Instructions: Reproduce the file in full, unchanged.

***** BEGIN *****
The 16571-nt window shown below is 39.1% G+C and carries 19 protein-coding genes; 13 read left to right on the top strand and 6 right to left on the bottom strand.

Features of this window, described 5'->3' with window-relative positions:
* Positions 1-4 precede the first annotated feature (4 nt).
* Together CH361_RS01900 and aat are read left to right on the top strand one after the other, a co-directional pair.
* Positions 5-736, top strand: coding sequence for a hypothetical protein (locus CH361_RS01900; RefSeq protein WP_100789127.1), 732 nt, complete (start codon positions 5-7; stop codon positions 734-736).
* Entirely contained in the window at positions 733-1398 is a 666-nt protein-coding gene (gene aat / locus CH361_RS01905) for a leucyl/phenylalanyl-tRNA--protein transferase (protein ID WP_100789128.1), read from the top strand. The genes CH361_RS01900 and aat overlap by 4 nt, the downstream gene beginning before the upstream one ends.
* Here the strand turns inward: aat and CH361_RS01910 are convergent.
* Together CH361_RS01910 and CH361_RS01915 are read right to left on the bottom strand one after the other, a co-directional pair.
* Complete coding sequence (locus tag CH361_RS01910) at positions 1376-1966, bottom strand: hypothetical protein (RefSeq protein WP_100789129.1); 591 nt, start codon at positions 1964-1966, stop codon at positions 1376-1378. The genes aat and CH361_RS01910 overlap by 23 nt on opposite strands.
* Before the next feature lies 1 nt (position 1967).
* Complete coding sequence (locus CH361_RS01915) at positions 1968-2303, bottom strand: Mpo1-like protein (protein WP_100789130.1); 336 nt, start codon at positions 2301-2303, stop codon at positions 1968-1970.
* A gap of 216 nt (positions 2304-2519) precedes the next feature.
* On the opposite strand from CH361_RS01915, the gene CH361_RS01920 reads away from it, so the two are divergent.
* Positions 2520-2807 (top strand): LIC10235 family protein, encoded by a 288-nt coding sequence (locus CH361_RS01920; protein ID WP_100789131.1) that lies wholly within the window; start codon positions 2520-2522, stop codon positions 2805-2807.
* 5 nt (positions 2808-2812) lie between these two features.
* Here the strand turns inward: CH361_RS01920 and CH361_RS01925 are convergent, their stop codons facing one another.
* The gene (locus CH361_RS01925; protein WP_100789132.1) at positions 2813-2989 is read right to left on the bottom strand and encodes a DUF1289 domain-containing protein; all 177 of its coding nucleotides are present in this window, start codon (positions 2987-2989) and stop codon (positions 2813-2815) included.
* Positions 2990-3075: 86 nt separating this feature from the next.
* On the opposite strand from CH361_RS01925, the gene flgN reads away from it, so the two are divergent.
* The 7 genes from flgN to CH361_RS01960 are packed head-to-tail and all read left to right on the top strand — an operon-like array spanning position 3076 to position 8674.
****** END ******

The 16571-nt window shown below is 39.1% G+C and carries 19 protein-coding genes; 13 read left to right on the top strand and 6 right to left on the bottom strand.

Features of this window, described 5'->3' with window-relative positions:
* Positions 1-4 precede the first annotated feature (4 nt).
* Together CH361_RS01900 and aat are read left to right on the top strand one after the other, a co-directional pair.
* Positions 5-736, top strand: coding sequence for a hypothetical protein (locus CH361_RS01900; RefSeq protein WP_100789127.1), 732 nt, complete (start codon positions 5-7; stop codon positions 734-736).
* Entirely contained in the window at positions 733-1398 is a 666-nt protein-coding gene (gene aat / locus CH361_RS01905) for a leucyl/phenylalanyl-tRNA--protein transferase (protein ID WP_100789128.1), read from the top strand. The genes CH361_RS01900 and aat overlap by 4 nt, the downstream gene beginning before the upstream one ends.
* Here the strand turns inward: aat and CH361_RS01910 are convergent.
* Together CH361_RS01910 and CH361_RS01915 are read right to left on the bottom strand one after the other, a co-directional pair.
* Complete coding sequence (locus tag CH361_RS01910) at positions 1376-1966, bottom strand: hypothetical protein (RefSeq protein WP_100789129.1); 591 nt, start codon at positions 1964-1966, stop codon at positions 1376-1378. The genes aat and CH361_RS01910 overlap by 23 nt on opposite strands.
* Before the next feature lies 1 nt (position 1967).
* Complete coding sequence (locus CH361_RS01915) at positions 1968-2303, bottom strand: Mpo1-like protein (protein WP_100789130.1); 336 nt, start codon at positions 2301-2303, stop codon at positions 1968-1970.
* A gap of 216 nt (positions 2304-2519) precedes the next feature.
* On the opposite strand from CH361_RS01915, the gene CH361_RS01920 reads away from it, so the two are divergent.
* Positions 2520-2807 (top strand): LIC10235 family protein, encoded by a 288-nt coding sequence (locus CH361_RS01920; protein ID WP_100789131.1) that lies wholly within the window; start codon positions 2520-2522, stop codon positions 2805-2807.
* 5 nt (positions 2808-2812) lie between these two features.
* Here the strand turns inward: CH361_RS01920 and CH361_RS01925 are convergent, their stop codons facing one another.
* The gene (locus CH361_RS01925; protein WP_100789132.1) at positions 2813-2989 is read right to left on the bottom strand and encodes a DUF1289 domain-containing protein; all 177 of its coding nucleotides are present in this window, start codon (positions 2987-2989) and stop codon (positions 2813-2815) included.
* Positions 2990-3075: 86 nt separating this feature from the next.
* On the opposite strand from CH361_RS01925, the gene flgN reads away from it, so the two are divergent.
* The 7 genes from flgN to CH361_RS01960 are packed head-to-tail and all read left to right on the top strand — an operon-like array spanning position 3076 to position 8674.